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There's No Need to Overshare

Take yourself back possibly 15 or even 20 years ago (if you're old enough). The good old days of dial-up internet, phones with Snake being your only source of pleasure, MSN, and using the lavatory reading either a magazine or the labels to various bathroom products. Ask yourself, how did you use to let people know what was happening in your life? A phone call? Face to face?

Now as that younger self, imagine even posting your whole personal life online? As a society, we can post anything and everything for the world to see. We can post what we are eating, tag ourselves at airports to show our ‘friends’ or potentially brag about a holiday, over-sexualized pictures of ourselves wearing next to nothing with some inspirational quote, and we can even check-in at hospitals to cue the sympathy likes and the “You ok hun?” comments. If there’s one question to be asked, it should be this:

Where did it all go wrong?

According to a post on Psychology Today by Jennifer Golbeck PhD, the reason people overshare is not that people don’t know how to keep their thoughts private, they just choose not to.

Jennifer Golbeck states:

“This results from something called the online disinhibition effect. The concept is simple; people lose inhibitions online that they would have in person.”

The article includes six reasons a person may overshare on social media:


This allows people the freedom to hide behind usernames and not reveal their true identity. Having anonymity allows people to have freedom of speech without a backlash from friends and loved ones.


We live in a world where it is now easier to say what we mean behind a keyboard rather than face to face.

Delayed Communication

Posting online gives the user time to respond to messages rather than having an immediate answer.

Filling in the other person

Hiding behind a screen means there is no body language to observe.

It’s not real

People create false situations and scenarios and can easily become someone else.

Lack of authority

Speaking in front of an authority figure makes us consider what want to disclose, for example, we may not want to disclose a lot of our personal lives to our bosses etc. Posting online cuts out the authority figure and the sense of there being consequences for our actions.

It feels like we are living in a world where our online presence seems to hold more weight than our day-to-day living. Some are more concerned about likes and online attention than basic human interaction. Why are we so worried about how we are perceived online? Tagging in restaurants, gym selfies, trying to complete a #100daysofhappiness challenge on Instagram; what is the purpose of these actions?

The Ego is a powerful tool.

Low self-esteem, boredom, and egocentricity all contribute to oversharing. With social media being a powerful tool, it tells us how we should live our lives (all singing and dancing). It’s understandable why so many people overshare, they want the world to believe they are doing just fine with no worries in the world. We know or should know this isn’t reality.

Some believe that the world revolves around them, a self-induced state of high-priority status that spills into social media at every chance possible. There’s a rule in business; too much oversharing of products, articles etc. can damage your reputation, the same applies to our lives on social media.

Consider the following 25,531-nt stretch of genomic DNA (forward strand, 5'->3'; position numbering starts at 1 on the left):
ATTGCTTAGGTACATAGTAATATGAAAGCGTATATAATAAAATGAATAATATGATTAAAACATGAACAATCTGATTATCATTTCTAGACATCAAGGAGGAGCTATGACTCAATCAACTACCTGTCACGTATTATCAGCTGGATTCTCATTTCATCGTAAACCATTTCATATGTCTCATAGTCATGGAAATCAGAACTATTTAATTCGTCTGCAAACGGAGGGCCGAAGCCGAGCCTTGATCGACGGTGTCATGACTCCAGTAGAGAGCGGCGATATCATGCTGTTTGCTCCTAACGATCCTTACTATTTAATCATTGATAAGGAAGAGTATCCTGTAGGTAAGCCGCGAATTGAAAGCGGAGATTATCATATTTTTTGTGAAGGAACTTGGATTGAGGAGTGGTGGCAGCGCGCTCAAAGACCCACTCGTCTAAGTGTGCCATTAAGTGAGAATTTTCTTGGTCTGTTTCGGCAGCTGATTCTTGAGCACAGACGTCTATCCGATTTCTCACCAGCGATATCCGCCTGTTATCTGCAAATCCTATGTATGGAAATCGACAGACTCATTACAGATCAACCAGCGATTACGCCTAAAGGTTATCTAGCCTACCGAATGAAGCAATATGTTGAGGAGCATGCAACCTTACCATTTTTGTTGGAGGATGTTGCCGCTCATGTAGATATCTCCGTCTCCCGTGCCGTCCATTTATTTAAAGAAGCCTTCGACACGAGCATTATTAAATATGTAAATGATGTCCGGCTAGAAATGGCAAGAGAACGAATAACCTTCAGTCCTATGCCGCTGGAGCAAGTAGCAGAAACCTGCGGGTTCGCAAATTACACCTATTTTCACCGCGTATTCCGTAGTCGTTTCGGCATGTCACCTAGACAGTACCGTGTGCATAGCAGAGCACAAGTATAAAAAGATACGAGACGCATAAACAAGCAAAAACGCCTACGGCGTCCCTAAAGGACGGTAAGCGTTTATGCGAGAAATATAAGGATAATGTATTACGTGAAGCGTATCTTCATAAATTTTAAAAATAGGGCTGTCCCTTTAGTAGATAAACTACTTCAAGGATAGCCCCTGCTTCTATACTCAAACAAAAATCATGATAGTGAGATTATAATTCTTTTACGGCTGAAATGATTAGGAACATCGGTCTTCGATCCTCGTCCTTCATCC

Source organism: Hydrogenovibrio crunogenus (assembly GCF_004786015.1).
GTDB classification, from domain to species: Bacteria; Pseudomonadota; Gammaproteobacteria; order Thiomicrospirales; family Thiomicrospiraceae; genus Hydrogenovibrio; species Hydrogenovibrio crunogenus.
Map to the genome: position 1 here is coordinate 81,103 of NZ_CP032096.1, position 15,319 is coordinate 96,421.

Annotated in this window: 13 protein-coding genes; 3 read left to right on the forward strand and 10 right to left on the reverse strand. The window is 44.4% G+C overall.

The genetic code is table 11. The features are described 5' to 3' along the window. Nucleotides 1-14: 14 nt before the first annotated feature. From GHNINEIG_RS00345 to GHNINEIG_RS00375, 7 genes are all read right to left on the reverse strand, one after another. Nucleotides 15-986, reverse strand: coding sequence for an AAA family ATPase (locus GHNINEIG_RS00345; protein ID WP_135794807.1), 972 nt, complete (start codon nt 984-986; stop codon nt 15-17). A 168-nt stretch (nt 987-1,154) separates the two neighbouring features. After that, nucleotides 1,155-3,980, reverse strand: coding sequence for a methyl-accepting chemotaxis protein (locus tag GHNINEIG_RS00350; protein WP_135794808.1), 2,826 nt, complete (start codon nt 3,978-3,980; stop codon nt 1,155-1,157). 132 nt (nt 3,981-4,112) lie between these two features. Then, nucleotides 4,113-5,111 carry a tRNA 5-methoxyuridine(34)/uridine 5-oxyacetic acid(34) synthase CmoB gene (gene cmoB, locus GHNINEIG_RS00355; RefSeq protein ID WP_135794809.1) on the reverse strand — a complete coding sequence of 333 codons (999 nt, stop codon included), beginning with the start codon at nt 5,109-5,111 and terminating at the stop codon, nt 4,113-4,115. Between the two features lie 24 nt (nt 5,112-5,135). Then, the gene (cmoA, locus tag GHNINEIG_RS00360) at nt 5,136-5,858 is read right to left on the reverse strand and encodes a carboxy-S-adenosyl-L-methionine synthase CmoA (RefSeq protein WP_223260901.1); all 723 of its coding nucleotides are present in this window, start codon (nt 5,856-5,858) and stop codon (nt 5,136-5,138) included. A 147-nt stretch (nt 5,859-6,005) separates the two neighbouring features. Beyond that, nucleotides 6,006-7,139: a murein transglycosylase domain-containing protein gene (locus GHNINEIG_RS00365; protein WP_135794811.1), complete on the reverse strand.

This isn’t being rude, but more honest, most of your audience/friends are not interested in what you post online. There is an addiction to sharing through social media. With the creation of stories on platforms such as Facebook and Instagram, this gives users the need to update aspects of their lives, whether that involves boomeranging your drinks at a bar, placing a filter on your face while tilting your head, or filming the dog walk, it's slightly irrelevant.

Not all social media is bad, but as consumers, the pressure to update our lives to make them seem more interesting is more and more tempting. There is a certain level of anxiety with social media that if we do not share, we will fade away and become nonexistent. If you believe this can and will happen, just remember, we once lived in a world where none of this existed and ask yourself, did you feel nonexistent then?

Keep your private life, well, private.

There is a solution to all this oversharing, a simple one at that, your private life matters. There is no joy in meeting up with people if you’ve already seen everything they have been doing. It's fun to reveal new information about your life that others have no clue about, e.g. holiday photos not yet seen by anyone else, online. It creates a conversation that is interesting, engaging, and trustworthy.

There’s simply no need for oversharing, we live in a world where we pretend to care about our privacy in terms of what information companies such as Google, Facebook hold on us, yet, have no second thought posting a semi-nude photo of ourselves online. Your private life is private, once you post online, unfortunately, it is no longer your information to delete when you see fit.

If there’s anything to take away from this, it should be this; there’s nothing wrong with being selective about your personal life. No one is judging you for not posting, nor are you being forgotten about online. Treat social media like you would a workplace, if you’re not comfortable at a manager seeing your post, photos etc. then that’s probably your cue not to post online.

Unfortunately, we live in a world where employers check our social media accounts before meeting us in person. One simple post with no expression or body language can be taken out of context and damage our reputation. Be respectful in what and how you post because once it's out there, there’s no getting it back.

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